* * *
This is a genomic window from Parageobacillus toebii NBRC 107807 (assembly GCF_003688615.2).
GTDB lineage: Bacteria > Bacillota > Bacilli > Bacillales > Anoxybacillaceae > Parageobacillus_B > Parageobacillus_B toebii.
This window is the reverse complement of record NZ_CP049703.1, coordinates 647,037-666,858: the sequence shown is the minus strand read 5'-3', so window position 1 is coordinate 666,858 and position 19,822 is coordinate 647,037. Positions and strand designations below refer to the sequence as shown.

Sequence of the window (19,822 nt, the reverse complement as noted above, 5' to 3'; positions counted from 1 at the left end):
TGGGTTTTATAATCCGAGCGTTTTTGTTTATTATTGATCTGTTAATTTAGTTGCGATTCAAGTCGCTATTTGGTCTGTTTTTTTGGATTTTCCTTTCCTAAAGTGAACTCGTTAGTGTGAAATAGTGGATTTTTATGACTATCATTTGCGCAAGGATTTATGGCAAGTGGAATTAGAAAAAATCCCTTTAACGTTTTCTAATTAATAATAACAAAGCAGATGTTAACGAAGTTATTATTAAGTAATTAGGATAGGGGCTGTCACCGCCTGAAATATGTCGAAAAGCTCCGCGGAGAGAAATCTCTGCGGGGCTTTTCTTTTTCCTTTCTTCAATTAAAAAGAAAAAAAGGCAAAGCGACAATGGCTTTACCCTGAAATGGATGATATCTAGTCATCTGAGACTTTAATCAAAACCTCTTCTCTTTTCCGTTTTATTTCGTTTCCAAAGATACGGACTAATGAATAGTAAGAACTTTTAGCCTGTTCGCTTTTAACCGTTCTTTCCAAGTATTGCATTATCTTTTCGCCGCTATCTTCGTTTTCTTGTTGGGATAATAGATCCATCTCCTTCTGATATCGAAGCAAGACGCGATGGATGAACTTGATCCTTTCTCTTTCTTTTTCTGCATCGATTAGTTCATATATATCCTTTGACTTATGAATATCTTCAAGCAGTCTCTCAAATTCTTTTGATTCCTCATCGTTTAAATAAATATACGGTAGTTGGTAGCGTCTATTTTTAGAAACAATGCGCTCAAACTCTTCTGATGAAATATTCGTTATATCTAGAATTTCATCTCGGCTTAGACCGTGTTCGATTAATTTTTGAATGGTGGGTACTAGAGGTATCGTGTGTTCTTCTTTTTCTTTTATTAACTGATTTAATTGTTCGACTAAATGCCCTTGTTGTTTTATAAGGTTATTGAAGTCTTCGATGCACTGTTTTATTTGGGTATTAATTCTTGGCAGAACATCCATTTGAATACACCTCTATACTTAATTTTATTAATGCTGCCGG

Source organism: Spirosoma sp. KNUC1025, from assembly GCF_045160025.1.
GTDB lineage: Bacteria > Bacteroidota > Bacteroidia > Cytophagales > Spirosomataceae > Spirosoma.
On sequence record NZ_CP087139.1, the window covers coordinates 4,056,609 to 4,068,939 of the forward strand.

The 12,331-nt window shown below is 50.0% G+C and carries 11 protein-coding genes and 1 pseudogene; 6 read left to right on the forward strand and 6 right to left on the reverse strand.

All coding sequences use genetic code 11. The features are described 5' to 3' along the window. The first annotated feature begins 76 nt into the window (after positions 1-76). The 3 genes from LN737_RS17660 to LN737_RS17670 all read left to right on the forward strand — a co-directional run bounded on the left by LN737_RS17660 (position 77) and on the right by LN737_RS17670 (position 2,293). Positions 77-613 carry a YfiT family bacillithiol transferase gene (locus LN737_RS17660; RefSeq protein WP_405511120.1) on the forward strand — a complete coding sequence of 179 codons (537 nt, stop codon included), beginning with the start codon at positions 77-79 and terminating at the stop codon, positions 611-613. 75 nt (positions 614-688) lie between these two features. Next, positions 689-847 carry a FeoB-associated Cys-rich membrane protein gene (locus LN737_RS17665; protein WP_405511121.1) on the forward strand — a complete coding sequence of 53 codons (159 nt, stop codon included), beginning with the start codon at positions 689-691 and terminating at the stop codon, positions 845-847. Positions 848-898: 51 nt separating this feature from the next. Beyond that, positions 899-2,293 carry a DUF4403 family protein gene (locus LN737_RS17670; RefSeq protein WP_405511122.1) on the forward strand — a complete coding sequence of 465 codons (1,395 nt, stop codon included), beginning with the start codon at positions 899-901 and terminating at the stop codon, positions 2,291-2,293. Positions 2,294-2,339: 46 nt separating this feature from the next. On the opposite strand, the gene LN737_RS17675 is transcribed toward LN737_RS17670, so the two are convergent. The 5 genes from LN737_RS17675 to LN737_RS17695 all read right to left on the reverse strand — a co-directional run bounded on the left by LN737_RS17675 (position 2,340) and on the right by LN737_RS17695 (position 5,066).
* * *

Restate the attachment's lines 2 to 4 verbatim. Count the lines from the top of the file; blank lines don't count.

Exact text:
GTDB lineage: Bacteria > Bacillota > Bacilli > Bacillales > Anoxybacillaceae > Parageobacillus_B > Parageobacillus_B toebii.
This window is the reverse complement of record NZ_CP049703.1, coordinates 647,037-666,858: the sequence shown is the minus strand read 5'-3', so window position 1 is coordinate 666,858 and position 19,822 is coordinate 647,037. Positions and strand designations below refer to the sequence as shown.

Sequence of the window (19,822 nt, the reverse complement as noted above, 5' to 3'; positions counted from 1 at the left end):